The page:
In high school, I came out to most people as queer, simply by ceasing to deny it when questioned/accused. At the time, I was labelled a lesbian. I couldn't figure out why I didn't like that word. Maybe part of it was my own internalized homophobia, but I think a big part of it was that it lumped me in with a bunch of women. I still didn't relate. In college, I found a queer group. I met some people who were transgender. When I got brave enough to ponder my gender identity out loud, I was told by one of the leaders of the group that I was "either a dyke, or a tranny boy," but that there was nothing in between. (Please note that dyke and tranny are both considered derogatory. I included them because that is the language that was used, and I think there was a lot of internalized homophobia and transphobia showing up in that particular queer group).

During/after college, I started dressing "in drag" a lot. I would bind with an ace bandage and draw on facial hair. I passed fairly easily as male, when I wanted to. I called myself a "gender bender." That was the first term I actually liked for myself. I started saying I was queer, which was more comfortable because it was vague and didn't say anything about my gender. I think I first heard the word "genderqueer" about four or five years ago. I remember saying, "Yes, I am that!" At the time, I heard it used only as a descriptor, like, "I'm a genderqueer woman." It was only a year or so ago that I realized that I didn't have to define as either a woman or a man, I could define as neither. I could simply say "I'm genderqueer" or "I'm non-binary." That is my truth. For the first time in my life, I am comfortable with my gender identity. I have masculine traits and feminine moments, but truly I am neither male nor female.
[image description: author at approx. 20 yrs old, brown hair
to their chin, brown beard drawn on, wearing black blazer, white
button down, and a tie. Looking to the side, serious expression.
Behind them is a vase with flowers and a poster of a tree in bloom.]
The Gender Binary is a system (created by society) in which there are only two genders: male and female. Gender is actually more complex and diverse than that. There are many gender identities being claimed today. Each is valid. The only person who can determine someone's gender is oneself. Non-binary means a gender that exists outside of the binary of male and female. Genderqueer is also a blanket term for gender that exists outside of the binary, but with a political connotation in reclaiming the word "queer." Trans is short for transgender and is an umbrella term covering any and all gender identities that are not cis-male or cis-female (cis-gender means someone identifies as the same gender they were assigned at birth based on their sex organs). I am a genderqueer/non-binary trans person, and I am proud to finally be embracing my gender.

[image description: left image: a person smiling and laughing, with black and purple-ish hair, tan skin, grey sweater, lip piercings. Speech bubbles around them from other directions say, "You're either a boy or a girl," "You're one or the other," "boy or girl," "You can't just be neither!" Right: same person, expression serious and pupils red, saying, "Fucking watch me!" source: Fawning Prince]

Wednesday, September 9, 2015

Intention and Introduction

My intention in creating this blog is both personal and educational. I intend to write about my personal experience as a non-binary person, about parenting against the grain in this oppressive society, and to share information and resources, especially related to trans issues.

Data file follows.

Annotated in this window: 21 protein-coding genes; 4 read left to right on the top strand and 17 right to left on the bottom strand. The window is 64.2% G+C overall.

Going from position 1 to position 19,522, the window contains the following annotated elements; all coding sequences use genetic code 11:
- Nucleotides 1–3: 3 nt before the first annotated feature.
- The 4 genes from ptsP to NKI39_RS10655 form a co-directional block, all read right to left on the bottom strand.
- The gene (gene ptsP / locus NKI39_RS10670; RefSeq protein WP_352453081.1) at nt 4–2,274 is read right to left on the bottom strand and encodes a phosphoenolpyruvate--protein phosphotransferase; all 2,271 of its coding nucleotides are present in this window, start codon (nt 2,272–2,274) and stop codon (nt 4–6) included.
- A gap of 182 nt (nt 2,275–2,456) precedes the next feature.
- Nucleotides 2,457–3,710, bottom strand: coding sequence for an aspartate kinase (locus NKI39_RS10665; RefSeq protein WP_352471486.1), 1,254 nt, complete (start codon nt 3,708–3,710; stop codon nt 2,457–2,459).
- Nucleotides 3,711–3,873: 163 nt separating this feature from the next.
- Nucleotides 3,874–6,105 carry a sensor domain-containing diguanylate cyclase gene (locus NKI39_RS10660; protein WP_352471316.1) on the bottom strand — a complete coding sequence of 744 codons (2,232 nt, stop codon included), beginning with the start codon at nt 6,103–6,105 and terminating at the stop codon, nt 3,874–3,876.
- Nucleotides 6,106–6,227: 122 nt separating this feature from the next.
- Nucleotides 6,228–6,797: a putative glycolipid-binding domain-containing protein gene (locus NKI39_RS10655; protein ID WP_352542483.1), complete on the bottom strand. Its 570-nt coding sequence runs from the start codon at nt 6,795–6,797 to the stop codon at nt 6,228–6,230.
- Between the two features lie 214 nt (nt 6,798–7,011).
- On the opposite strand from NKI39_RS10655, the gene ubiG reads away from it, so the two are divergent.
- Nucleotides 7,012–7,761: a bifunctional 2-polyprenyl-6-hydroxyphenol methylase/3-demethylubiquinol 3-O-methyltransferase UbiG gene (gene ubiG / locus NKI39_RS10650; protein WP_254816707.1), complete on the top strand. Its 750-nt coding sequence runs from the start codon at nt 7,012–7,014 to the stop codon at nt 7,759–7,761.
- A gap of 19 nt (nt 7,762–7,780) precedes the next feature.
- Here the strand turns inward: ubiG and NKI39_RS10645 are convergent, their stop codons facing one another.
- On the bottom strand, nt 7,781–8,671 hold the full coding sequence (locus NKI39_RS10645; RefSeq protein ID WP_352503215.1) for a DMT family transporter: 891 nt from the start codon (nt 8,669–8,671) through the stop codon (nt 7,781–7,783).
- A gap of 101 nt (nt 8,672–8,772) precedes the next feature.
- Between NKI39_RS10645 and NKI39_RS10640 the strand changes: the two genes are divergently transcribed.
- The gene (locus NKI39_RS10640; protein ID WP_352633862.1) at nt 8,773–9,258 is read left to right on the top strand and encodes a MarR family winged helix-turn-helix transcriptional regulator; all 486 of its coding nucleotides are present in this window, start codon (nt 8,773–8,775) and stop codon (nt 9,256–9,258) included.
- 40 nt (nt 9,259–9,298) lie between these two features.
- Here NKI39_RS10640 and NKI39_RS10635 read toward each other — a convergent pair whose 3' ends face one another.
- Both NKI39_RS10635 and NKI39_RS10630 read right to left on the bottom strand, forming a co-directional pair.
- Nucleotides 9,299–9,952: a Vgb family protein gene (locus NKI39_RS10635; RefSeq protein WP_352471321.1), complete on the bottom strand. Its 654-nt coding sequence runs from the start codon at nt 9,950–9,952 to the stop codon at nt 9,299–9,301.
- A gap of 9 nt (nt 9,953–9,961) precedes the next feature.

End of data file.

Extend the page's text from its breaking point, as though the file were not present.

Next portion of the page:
[image description: a waist-up photograph of the author, a non-binary white person
with brown hair and glasses, standing outside under an apple tree wearing a blue t-shirt
with dinosaurs and UFOs, with hands behind their head showing wrist tattoos, smiling.]
I am a non-binary/genderqueer trans person. I am not an expert on trans issues. I can only speak for my own experience, and share what I learn from others. My entire life I have known that I do not identify as female or male, but it was only in recent years that I began to have some terms to describe my gender. I am in the process of coming out more vocally about my non-binary gender and personal pronouns (they/them). It is a very personal matter, as gender really is only personal, but I truly believe "This above all: to thine own self be true" (Shakespeare). I hope that in writing here, I can raise some awareness and understanding on trans and non-binary identities and issues, help others with similar experiences feel less alone, and provide resources that could be helpful to allies, trans people, and parents of trans and gender-nonconforming kids.

Depending on your knowledge of trans issues, you may have questions (or something to add) about some of the terms I use or subjects I talk about. I welcome questions and comments that are related to the post. I also want to remind readers that the internet, and hopefully your local library, have vast amounts of information that can be at your fingertips, if you take the time.

I have a page of resources that you can look over, and I am hoping to create some book lists (that I'm sure will grow overtime).

Here is my favorite little comic (by RainbowBruises) to introduce a broader understanding of gender to cis-folks who are new to the idea.
[image description: a comic showing a diverse selection of people, with the text: "women are women regardless of sex/ and men are men in the same respects/ you can be both or a mix of the two/ or you can be neither if that's what suits you/ but people are people whatever their parts/ because what really matters is inside of our hearts."]